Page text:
A colleague from outside my department, one who teaches Ethics in our Religious Studies department to sophomores, observed my Music Appreciation A class today. His write-up of that class is presented here:
Dr. Michael Connolly, Director of Choirs at the University of Portland, brought his choir over for a choral exchange while on tour through the Bay Area in January 2016.
He sent a very nice thank you letter to the President, Rev. Ed Harris, S.J. about their experience and thoughts about the choral program at St. Ignatius College Preparatory.
Here at SoundCloud are tracks that have been recorded, mixed and mastered in our Recording Studio at St. Ignatius College Preparatory.
Some of the first tracks shared on the channel were recorded at the Iglesia Santa Maria in Tolosa, Spain using our original Focusrite Saffire Pro 40 and the AKG 451Bs. I referenced this tour, the early years of the studio and the student who co-built Studio 2001 Gabe Todaro ’12 in this article.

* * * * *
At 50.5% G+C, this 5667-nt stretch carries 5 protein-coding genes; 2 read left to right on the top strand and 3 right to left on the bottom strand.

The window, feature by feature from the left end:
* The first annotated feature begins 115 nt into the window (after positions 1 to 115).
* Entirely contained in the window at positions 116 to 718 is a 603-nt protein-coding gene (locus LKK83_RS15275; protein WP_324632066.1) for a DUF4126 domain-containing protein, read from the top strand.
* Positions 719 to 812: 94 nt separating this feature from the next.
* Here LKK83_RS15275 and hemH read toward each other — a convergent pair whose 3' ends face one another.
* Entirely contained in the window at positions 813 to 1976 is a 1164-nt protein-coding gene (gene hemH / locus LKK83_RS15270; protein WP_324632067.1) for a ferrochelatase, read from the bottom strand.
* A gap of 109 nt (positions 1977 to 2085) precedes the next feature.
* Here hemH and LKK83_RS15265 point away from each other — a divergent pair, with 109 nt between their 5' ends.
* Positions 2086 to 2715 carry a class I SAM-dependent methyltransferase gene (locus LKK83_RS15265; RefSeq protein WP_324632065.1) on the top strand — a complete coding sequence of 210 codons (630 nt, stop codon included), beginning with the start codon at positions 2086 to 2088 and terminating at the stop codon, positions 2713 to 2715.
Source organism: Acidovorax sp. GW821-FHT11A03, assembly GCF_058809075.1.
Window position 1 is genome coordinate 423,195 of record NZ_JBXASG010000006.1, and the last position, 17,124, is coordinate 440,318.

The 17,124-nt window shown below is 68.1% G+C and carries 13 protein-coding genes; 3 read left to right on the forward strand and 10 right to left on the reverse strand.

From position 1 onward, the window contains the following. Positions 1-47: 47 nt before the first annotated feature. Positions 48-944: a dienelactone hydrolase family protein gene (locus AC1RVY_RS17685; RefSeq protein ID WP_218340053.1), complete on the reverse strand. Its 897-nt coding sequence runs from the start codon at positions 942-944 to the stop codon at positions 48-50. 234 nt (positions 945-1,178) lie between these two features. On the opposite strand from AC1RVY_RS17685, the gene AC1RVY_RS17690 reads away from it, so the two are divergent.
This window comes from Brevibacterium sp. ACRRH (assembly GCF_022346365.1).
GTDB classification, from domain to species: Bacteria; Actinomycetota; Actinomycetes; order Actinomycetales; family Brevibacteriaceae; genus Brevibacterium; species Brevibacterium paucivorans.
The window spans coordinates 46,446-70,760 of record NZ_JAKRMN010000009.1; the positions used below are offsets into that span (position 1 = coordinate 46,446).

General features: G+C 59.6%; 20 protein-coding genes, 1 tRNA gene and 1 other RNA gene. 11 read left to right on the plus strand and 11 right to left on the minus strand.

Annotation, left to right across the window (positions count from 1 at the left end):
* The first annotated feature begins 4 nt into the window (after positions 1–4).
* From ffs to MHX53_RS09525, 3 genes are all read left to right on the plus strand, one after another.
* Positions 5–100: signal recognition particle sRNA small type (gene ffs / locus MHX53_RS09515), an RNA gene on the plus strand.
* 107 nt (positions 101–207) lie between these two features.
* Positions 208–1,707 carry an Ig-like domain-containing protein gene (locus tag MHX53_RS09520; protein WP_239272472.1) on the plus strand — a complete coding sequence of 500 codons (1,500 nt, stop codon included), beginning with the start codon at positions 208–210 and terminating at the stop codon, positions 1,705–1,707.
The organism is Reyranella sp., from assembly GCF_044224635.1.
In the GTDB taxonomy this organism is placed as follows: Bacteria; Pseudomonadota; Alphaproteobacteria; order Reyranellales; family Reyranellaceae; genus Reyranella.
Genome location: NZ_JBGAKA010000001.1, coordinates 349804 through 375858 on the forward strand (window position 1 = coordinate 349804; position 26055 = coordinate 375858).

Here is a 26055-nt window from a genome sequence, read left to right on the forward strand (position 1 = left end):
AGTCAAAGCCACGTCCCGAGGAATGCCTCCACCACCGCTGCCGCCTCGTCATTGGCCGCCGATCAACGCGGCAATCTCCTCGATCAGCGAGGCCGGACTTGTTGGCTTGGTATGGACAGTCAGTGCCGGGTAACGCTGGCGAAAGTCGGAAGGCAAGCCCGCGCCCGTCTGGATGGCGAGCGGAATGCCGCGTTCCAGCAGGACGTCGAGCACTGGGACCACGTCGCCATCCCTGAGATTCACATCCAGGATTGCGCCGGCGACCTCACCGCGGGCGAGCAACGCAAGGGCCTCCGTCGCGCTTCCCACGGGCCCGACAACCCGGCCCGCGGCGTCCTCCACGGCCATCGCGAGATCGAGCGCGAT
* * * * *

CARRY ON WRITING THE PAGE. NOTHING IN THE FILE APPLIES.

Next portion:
Welcome back to the Recording Studio series.
Below is an article from Genesis, a magazine published quarterly by St. Ignatius College Preparatory, where I had the opportunity to ‘project manage’, from start to finish (actually any good project is in some sort of a work-in-progress), the building of a full service Recording Studio. These kinds of opportunities don’t simply fall out of the sky; in fact, this article will have been written nearly three years after our initial acquisition of a Focusrite Saffire Pro 40 and 2 AKG 451s.
Over the course of three years, together with a team of colleagues and professional engineers, we’ve created a space for those students interested in audio engineering to pursue their curiosity, utilizing some of the industry’s most professional audio components and microphones.